The Formation of Signaling Active BCR Cap Structures Is Prolonged in Cbl-b−/− B Cells.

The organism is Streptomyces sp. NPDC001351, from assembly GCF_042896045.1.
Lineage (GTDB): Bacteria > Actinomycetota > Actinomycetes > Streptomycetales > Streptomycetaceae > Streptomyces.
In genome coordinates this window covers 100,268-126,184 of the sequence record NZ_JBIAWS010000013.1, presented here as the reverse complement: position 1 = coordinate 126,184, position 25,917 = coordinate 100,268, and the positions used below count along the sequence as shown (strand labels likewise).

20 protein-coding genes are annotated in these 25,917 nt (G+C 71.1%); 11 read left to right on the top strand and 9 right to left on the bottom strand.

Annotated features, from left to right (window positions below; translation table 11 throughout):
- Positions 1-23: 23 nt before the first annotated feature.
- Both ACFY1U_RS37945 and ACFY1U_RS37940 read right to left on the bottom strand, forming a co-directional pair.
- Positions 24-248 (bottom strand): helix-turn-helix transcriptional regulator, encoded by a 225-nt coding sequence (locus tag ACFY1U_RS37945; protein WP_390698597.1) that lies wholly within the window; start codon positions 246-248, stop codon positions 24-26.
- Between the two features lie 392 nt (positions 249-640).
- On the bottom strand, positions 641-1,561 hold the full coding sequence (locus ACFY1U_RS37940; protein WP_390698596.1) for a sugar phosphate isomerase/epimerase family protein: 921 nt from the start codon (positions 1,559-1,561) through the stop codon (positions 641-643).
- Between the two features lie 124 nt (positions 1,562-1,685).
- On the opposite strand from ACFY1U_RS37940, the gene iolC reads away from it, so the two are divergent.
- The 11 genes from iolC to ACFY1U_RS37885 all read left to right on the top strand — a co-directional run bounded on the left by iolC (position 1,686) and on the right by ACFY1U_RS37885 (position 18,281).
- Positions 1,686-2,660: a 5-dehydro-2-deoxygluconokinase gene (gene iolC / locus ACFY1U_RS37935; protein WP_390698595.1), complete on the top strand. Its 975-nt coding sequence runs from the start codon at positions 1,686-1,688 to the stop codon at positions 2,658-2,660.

After cross-linking, the BCR clusters to form patches that subsequently move to one pole of the B cell to form a cap that is ultimately condensed and internalized (33). Recent evidence suggests that the cap is a region of active signaling and that Syk promotes and stabilizes cap formation in B cells (34). As described above (Fig. 2, D and E) after BCR cross-linking the BCR remained colocalized with phospho-Syk for a longer period of time in Cbl-b−/− as compared with Cbl-b+/− B cells. The cross-linking-induced capping of the BCR and colocalization of the BCR with tyrosine phosphorylated proteins, specifically with Syk and phospho-Syk, was further characterized. B cells were incubated at 4°C with IgM-specific rat mAbs followed by biotin-conjugated goat Abs specific for rat Ig, washed, and warmed to 37°C for increasing lengths of time. The cells were fixed, and incubated with Texas Red–conjugated streptavidin to detect the BCR. To detect phosphotyrosine-containing proteins, the cells were permeabilized and incubated with the phosphotyrosine-specific mAb, PY20, detected using FITC-conjugated F(ab′)2 goat Abs specific for mouse IgG. To characterize the patched and capped structures with regard to Syk and phospho-Syk colocalization, B cells were incubated with RRX-conjugated Fab goat Abs specific for Igμ, washed, and the BCR cross-linked by the addition of goat Abs specific for mouse IgM. The cells were warmed to 37°C for varying lengths of time, fixed, permeabilized, and stained for Syk and phospho-Syk using rabbit Abs specific for Syk or phospho-Syk (Y519/520) detected using AlexaFluor 488-conjugated Abs specific rabbit Ig. The cells were imaged by confocal laser scanning microscopy and the merged images of the BCR and either phosphotyrosine, phospho-Syk or Syk are shown (Fig. 8